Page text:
INDIANAPOLIS, Ind. — After a significant decrease in 2016, grocery store prices for a traditional Thanksgiving meal are back to previous trends, according to Indiana Farm Bureau’s (IFB) annual Thanksgiving Marketbasket survey.
A 10-person dinner will cost an average of $50.88, which is $5.09 per person. The 2016 total was $46.81. Most of the 9 percent increase over last year is due to a rise in the cost of a 16-pound turkey, which was $25.99, one of 12 traditional items on the purchase list.
The survey does not take into consideration special sales or deals offered by local groceries. Stuffing, pumpkin pie filling and the veggie tray also saw significant price increases this year.
“Despite the modest increase in Indiana, consumers continue to see affordable prices for turkey this year, due to its large inventory across the country,” said Isabella Chism, IFB’s second vice president and chair of the Women’s Leadership Committee.
“Indiana has a lot to do with that, since our state ranks fourth in the nation in turkey production. Turkeys also consume about 15 percent of all soybean meal fed to livestock in Indiana, so they’re great for our state’s economy.”
Chris Hurt, Purdue University ag economist, said that grocery store prices are rising at a level under the general inflation rate, based on his own analysis of Thanksgiving food prices.
“Abundant crop harvests in both 2016 and 2017 are the primary reason why grocery store food prices are rising less than the general inflation rate. Favorable production has kept farm prices low, and that helps keep grocery store prices low,” he explained.
Low grain prices also allow for lower feed prices, causing some farmers to expand their turkey and livestock farms. In turn, higher production can affect consumer prices. Hurt’s own analysis shows a slight drop in turkey prices.
“Abundant grain crops mean low feed prices for the animal industry,” he said. “As a result, animal producers have been expanding production. Thanksgiving turkey supplies are higher this year. This will reduce the price farmers receive and enable consumer turkey prices to drop by an expected 2 to 4 percent.”
Besides the turkey, the IFB Marketbasket price of $50.88 includes the ingredients for stuffing and a pumpkin pie, sweet potatoes, rolls, peas, a carrot and celery tray, whole milk, cranberries and miscellaneous baking items such as eggs, sugar and butter.
The items for which Indiana shoppers can expect to pay less this year include rolls, peas, whipping cream and pie shells. The prices for whole milk and cranberries remained relatively unchanged.
The IFB Thanksgiving Marketbasket survey was conducted by 37 volunteer shoppers across the state. Volunteer shoppers look for the best prices without taking advantage of special coupons or deals.
The 2017 prices are only 1 percent higher than in 2015. Last year prices decreased by 7 percent overall, making the 2016 Marketbasket the lowest recorded since 2010. In 2013, 2014 and 2015 the prices showed a steady increase each year, and 2017 prices trend similarly.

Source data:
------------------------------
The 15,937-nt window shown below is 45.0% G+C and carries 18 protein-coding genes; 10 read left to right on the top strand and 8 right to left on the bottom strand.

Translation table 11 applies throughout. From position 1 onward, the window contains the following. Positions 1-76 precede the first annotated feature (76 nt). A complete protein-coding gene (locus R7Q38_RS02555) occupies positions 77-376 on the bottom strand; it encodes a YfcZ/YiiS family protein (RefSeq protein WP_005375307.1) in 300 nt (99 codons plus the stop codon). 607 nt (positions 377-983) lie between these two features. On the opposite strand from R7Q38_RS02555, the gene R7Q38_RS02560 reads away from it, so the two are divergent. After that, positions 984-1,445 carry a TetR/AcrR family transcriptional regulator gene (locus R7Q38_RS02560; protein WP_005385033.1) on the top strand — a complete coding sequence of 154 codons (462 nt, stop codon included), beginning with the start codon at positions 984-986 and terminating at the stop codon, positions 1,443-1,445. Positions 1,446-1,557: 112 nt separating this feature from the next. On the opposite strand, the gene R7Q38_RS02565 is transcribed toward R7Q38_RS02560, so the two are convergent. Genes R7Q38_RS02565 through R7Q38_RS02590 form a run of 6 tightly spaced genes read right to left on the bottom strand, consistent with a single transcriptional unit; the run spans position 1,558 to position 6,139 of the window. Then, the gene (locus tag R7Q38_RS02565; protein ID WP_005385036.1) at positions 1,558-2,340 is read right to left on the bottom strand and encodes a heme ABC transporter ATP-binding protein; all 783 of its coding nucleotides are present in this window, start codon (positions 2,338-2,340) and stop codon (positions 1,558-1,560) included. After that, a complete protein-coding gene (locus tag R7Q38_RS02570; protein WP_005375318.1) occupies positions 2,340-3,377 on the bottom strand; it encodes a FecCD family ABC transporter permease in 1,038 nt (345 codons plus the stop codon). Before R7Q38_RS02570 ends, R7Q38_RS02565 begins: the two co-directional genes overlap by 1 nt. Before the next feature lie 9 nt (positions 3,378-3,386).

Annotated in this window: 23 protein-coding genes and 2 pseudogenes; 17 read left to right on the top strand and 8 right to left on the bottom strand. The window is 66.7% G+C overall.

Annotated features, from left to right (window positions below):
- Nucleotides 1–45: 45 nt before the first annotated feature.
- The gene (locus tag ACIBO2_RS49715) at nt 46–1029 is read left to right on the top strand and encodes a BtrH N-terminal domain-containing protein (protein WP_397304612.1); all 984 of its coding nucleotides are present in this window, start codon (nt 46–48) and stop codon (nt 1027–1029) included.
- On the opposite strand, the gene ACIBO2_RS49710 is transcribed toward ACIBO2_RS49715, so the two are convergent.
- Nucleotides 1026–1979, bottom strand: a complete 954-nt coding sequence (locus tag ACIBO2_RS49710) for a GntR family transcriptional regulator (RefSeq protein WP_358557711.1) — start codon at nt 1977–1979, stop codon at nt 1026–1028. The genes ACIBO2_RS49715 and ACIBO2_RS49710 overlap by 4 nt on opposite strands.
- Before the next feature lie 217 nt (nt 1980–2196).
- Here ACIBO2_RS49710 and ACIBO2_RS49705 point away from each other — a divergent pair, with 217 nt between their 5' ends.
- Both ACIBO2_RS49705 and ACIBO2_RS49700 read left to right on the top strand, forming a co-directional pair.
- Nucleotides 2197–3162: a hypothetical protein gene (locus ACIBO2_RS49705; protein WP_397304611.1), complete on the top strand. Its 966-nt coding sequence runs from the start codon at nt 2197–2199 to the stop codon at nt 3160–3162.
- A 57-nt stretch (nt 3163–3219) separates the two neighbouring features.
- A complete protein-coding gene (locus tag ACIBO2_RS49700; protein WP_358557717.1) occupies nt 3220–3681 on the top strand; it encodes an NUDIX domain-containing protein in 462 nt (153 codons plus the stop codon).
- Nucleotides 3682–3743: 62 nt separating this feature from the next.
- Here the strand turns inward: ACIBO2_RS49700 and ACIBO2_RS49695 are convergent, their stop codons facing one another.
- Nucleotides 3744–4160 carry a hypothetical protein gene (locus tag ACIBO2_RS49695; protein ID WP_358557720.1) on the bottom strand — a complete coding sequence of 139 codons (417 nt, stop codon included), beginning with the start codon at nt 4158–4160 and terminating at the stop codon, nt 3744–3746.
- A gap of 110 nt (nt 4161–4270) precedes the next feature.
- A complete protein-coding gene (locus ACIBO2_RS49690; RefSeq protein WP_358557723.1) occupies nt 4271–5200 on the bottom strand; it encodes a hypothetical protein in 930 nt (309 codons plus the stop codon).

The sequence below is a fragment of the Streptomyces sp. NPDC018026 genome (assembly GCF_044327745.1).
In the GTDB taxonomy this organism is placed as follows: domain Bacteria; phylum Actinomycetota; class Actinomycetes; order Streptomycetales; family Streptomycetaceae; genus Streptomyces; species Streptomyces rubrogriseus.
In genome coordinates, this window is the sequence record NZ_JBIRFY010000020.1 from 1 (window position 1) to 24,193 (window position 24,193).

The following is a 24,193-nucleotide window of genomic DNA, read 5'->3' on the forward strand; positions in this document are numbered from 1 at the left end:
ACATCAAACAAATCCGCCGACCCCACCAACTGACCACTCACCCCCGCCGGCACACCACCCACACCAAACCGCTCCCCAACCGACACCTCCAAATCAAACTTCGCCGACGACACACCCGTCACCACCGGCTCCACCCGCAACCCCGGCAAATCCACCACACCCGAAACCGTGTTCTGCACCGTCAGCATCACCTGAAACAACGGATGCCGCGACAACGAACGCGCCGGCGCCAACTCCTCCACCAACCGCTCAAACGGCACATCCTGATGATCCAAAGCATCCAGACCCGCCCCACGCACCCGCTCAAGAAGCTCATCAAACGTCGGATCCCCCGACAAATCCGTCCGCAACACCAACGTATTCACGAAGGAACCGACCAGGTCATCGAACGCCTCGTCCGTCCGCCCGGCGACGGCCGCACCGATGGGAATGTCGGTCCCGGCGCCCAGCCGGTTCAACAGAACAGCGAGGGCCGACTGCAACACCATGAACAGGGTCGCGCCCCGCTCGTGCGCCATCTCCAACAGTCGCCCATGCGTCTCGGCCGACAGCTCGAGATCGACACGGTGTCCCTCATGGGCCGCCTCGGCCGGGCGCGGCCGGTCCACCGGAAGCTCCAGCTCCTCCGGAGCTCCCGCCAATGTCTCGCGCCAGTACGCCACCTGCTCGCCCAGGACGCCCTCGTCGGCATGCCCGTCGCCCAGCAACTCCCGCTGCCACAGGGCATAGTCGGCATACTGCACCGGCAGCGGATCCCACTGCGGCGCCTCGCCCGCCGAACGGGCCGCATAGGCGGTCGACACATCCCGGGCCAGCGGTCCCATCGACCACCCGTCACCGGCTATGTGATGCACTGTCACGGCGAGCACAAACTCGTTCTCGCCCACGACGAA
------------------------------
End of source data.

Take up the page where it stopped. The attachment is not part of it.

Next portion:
While Indiana’s shoppers tallied an increase in total cost, the national survey by the American Farm Bureau Federation (AFBF) showed a decline from the 2016 national survey to $49.12, which is about 3 percent less than Indiana’s average.
“Even as America’s family farmers and ranchers continue to face economic challenges, they remain committed to providing a safe, abundant and affordable food supply for consumers at Thanksgiving and throughout the year,” said AFBF director of market intelligence, John Newton.
Shoppers looking for bargains in all areas of the country should be able to purchase individual menu items at comparable prices to the Farm Bureau averages. IFB’s and AFBF’s 2017 Thanksgiving Marketbasket prices track closely with the government’s Consumer Price Index for food eaten at home.
“As a member of an Indiana farm family, I am honored to help produce the food that families gather around for Thanksgiving celebrations each year,” said Chism, who farms in Howard County.
While grocery story price are expected to remain low, families who purchase ready-made food can expect a 2-3 percent price increase, Hurt said. “Foods that are prepared or consumed away from home include more marketing services than our grocery store food. Someone is taking the raw materials from the grocery store and providing the food preparation.
“In the case of restaurants, they are also providing the dining facilities, table service and clean up. Prices of these added marketing services are moving up more rapidly than the basic food items purchased in grocery stores,” he noted.
Despite the worst disasters Mother Nature can give, American food production has been virtually unharmed. Other than for citrus, Hurt noted the hurricanes that struck Texas and Florida should not have a major impact on food prices. Many vegetables were not yet planted in Florida, and in Texas the crop was not in the flooded eastern portion of the state.
“Thanksgiving is a time to celebrate our blessings,” he added. “For those at the first Thanksgiving the celebration of sufficient food was a top priority. Today, modern agriculture has generally been able to provide abundant food, and to do that at moderate costs.
“This Thanksgiving follows in that tradition, as agriculture and weather have combined to provide a bountiful harvest and to keep food cost increases at a moderate level.”